Where is Sonoma Valley?
It can be a bit confusing to find “Sonoma Valley” — not that the picturesque valley tucked between two mountain ranges about 45 miles north of San Francisco is hiding from the world.
The roughly 17-mile long valley is next to Napa Valley, and is one of the main attractions in Sonoma County.
But defining the where is a lot easier than nailing down the what.
Is it the birthplace of modern California and the cradle of “wine country” cuisine? Or is it a place for urban chic, starry-eyed bohemians, and farmers with mud falling off their flatbed trucks?
It’s all of those — and more.
Sonoma Valley is taking selfies in the giant sunset-orange Adirondack chair at Cornerstone Sonoma and next to the statue of Gen. Vallejo sitting on a park bench in Sonoma Plaza.
Sonoma Valley is marveling at the 2,000-year-old, 14-foot-wide Grandmother Tree in Jack London State Historic Park. It’s a three-block-long Fourth of July parade that lasts two hours, and a serene walk through neat rows of grapevines that seem to curl over the hills and into the sky.
Here’s a quick overview of Sonoma Valley’s many parts, from south to north, to help you get started discovering the crescent shaped area known as “the Valley of the Moon.”
Feel the cool breezes from San Pablo Bay as you gaze out over the gently rolling hills and the flat plain that form the southern end of Sonoma Valley. Life slows down in these wide-open spaces, and there’s plenty of time to explore, to taste fine wine and gourmet olive oils, and to stroll through vineyards, boutique shops, and designer gardens. Vineyards here specialize in cool-weather varietals like Pinot Noir and Chardonnay as well as sparkling wines made from these grapes.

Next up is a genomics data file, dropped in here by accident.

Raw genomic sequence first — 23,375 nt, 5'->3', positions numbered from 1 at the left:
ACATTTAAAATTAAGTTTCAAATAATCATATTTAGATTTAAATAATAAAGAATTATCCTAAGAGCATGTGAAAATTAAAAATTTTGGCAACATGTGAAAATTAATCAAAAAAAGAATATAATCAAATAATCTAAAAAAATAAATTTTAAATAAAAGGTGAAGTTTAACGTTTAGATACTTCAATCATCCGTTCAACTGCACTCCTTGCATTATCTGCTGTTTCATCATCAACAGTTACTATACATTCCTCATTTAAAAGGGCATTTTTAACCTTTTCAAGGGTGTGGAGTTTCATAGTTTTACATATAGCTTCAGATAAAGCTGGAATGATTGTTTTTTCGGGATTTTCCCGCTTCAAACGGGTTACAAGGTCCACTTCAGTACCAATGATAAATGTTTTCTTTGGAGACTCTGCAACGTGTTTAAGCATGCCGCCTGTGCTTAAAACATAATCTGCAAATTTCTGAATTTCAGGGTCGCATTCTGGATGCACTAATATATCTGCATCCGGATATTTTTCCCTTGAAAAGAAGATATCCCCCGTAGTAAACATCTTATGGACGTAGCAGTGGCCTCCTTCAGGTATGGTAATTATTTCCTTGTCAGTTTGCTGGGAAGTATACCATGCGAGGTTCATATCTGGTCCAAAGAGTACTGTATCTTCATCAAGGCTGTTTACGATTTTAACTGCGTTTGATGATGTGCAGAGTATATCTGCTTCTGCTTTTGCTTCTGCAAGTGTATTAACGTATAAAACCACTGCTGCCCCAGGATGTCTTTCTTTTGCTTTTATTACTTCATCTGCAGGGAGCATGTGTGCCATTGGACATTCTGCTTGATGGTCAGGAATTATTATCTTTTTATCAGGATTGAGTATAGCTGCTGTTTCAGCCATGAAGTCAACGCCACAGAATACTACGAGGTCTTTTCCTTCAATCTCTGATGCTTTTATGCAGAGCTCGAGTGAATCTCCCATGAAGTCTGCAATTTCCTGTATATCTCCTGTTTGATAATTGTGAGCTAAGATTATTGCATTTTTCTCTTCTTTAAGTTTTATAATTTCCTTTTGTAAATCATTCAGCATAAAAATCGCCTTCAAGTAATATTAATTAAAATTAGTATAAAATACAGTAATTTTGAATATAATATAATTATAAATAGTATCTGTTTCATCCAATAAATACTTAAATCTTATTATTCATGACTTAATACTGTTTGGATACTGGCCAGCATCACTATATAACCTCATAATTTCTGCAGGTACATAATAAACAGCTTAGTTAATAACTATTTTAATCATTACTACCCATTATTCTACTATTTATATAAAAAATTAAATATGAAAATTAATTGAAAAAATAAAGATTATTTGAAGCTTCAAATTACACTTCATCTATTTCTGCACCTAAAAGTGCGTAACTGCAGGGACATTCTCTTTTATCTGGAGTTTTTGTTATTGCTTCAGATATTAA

Sharing a name with the neighboring valley and the entire county, the town of Sonoma is a quaint wine-country community known for the eight-acre Sonoma Plaza.
Relax at a picnic table under a shady tree with a picnic, take a leisurely stroll along the charming streets, discovering boutiques, restaurants, and wine tasting rooms. You’ll find old adobe buildings and other historic sites almost everywhere you turn, and don’t forget to spend a moment in the quiet serenity of the last Spanish/Mexican mission built in California.
You can’t miss the brightly colored building façades — including a giant, multi-colored metal chicken outside a local grocery store — and the cool, Mission-style lines of the Fairmont Sonoma Mission Inn, a historic luxury resort. Both are highlights of this dynamic area, consisting of four adjacent communities and nicknamed for its underground hot springs. Variety and diversity are the watchwords here, with family-owned eateries and businesses, boutique shops, and wine-country fab thrift shops.
“Quaint” will undoubtedly come to mind as you explore this wine country village, with its western chic vibe. Dine on delicious farm-to-table cuisine and taste wines crafted from grapes grown in the surrounding vineyards. Hike incredibly scenic trails and discover the life and times of famed author Jack London in the hillside state park bearing his name, and then wander through acres of beautiful Asian plants in botanical gardens east of town.
Bite into a just-picked strawberry at the strawberry patch, and smile at the incredible collection of colorful metal critters outside the feed store. Tucked into northern Sonoma Valley’s vineyards, rolling hills, and wide meadows, this tight-knit community offers a variety of delightful experiences, from wine tasting to hiking and camping at the nearby state park, or relaxing in Mediterranean-style luxury at Kenwood Inn & Spa.
Heading northwest, Sonoma Valley ends with a rise in the land that marks the boundary with the Santa Rosa plain and the watershed that feeds not into the San Pablo Bay but rather into the Pacific Ocean. The communities of Santa Rosa, Windsor and Healdsburg are to the north, while Petaluma lies to the southwest and the beaches of Bodega Bay are to the west. All of these areas provide more adventures when you have finished exploring Sonoma Valley.